Council was told security hired to prevent encampments wouldn’t make arrests. One councillor is questioning why city documents say otherwise.
“If someone’s been charged with trespass, they should get booked,” says Coun. Tim Tierney, who represents Ward 5. “It doesn’t mean the police will be there.”
On the same day, the city also agreed to a report by the United Nations Human Rights Committee on police accountability in Vancouver.
“I think that if we look at that report, we will find that while we have some very, very high levels of police involvement, we have very, very low levels of police accountability,” says Tierney.
He says he will try to get the city to review its agreement with the RCMP.
“I’m not opposed to the city holding the RCMP accountable, but I’d like to see the city look into it,” he says. “To me that appears to be poor police management on behalf of our city. It should be better.”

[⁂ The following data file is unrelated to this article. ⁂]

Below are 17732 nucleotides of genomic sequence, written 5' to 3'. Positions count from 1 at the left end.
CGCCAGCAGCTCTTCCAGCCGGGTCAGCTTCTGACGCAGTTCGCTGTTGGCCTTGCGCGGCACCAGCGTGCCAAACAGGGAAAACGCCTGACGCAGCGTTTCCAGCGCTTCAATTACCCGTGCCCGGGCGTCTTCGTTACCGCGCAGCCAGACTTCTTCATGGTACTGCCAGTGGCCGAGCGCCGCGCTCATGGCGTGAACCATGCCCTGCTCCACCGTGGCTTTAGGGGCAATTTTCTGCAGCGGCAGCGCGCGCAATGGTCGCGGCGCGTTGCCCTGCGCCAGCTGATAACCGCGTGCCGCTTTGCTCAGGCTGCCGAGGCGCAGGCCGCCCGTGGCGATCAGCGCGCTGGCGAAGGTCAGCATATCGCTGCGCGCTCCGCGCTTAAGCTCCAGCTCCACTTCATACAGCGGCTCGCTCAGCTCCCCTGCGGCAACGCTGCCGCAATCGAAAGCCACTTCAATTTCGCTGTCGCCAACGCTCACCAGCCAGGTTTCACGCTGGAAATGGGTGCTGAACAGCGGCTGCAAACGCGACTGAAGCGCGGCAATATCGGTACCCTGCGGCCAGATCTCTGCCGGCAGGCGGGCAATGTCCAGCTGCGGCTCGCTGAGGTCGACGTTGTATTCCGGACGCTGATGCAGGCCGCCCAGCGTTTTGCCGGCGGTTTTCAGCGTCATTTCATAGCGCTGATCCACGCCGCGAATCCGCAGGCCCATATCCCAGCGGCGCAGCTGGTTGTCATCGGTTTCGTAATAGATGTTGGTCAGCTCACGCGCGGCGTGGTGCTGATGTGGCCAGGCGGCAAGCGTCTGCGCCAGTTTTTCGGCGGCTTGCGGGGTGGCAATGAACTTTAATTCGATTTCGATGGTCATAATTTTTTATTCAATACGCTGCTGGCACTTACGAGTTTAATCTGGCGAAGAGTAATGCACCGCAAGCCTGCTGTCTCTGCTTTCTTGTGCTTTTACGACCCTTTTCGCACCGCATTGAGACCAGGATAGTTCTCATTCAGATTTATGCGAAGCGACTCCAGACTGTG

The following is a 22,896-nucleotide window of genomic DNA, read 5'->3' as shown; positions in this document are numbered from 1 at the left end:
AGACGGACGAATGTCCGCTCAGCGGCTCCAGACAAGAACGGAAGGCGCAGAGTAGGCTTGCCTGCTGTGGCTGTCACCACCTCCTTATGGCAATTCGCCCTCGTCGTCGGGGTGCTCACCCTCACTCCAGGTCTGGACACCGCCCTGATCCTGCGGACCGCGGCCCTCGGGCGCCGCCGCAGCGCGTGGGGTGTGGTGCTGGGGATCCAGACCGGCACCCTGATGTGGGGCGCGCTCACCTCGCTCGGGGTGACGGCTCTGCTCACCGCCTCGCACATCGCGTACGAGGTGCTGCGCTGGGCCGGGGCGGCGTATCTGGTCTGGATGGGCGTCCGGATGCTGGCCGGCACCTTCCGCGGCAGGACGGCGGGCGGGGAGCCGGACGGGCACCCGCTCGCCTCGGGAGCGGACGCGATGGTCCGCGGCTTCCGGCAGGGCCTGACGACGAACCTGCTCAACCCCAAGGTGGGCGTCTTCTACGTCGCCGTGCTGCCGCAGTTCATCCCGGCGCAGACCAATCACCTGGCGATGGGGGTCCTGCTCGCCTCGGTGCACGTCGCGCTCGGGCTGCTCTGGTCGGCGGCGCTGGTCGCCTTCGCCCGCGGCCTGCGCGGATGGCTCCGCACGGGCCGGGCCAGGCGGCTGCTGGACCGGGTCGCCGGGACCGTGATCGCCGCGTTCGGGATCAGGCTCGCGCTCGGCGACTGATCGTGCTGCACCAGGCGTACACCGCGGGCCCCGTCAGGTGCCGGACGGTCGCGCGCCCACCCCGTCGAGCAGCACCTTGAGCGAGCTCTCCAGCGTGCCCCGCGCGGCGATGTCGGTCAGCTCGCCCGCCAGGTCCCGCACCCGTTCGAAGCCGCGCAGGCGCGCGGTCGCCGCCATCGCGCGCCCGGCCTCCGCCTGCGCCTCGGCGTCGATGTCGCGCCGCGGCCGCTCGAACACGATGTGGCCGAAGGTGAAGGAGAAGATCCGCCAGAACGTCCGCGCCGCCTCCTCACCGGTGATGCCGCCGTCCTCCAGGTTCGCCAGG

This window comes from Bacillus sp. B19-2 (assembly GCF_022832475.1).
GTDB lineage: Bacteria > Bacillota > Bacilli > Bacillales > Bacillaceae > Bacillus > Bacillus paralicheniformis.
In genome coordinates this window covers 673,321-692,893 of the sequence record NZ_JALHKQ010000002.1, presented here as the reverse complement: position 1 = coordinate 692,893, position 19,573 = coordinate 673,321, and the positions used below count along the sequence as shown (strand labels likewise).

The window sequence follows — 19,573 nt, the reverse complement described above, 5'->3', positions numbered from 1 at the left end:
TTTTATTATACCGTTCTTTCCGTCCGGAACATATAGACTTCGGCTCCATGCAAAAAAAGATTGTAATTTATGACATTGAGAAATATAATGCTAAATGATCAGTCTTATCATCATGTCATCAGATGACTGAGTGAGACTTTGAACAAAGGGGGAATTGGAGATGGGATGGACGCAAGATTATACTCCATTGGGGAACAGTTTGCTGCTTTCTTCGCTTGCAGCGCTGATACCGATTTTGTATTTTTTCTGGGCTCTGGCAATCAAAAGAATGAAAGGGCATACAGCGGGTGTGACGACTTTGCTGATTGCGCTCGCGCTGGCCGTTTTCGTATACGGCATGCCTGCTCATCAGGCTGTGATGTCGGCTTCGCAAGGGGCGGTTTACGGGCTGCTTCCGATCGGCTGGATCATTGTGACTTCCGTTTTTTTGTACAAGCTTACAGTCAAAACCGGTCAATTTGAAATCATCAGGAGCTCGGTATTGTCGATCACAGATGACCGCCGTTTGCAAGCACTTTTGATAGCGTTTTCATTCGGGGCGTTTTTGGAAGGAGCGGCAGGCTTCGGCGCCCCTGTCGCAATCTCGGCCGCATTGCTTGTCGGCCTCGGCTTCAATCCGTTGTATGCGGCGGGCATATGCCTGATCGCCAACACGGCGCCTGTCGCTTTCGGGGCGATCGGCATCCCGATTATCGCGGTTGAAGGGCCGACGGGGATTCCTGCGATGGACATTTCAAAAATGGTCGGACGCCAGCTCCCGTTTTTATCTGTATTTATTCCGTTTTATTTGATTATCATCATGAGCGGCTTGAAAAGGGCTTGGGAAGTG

In the meantime, many B.C. Green candidates are calling for better police oversight in Vancouver. As a city, “we have a responsibility to protect people from harm,” says Ward 8 councillor Melissa DeRosa.
“We should be doing a better job of ensuring we have police officers who actually understand this is a city,” DeRosa says. “We are a city of about 8 million people.”
“What you have over the last decade are too many police officers in the field, who look to this one-size-fits-all model and just don’t have any knowledge,” says Coun. Brian Pincott. “You’re allowing that model to shape how we work as a police force in this city.”
For their part, police say they are doing the best they can.
“The RCMP takes allegations of human rights violations seriously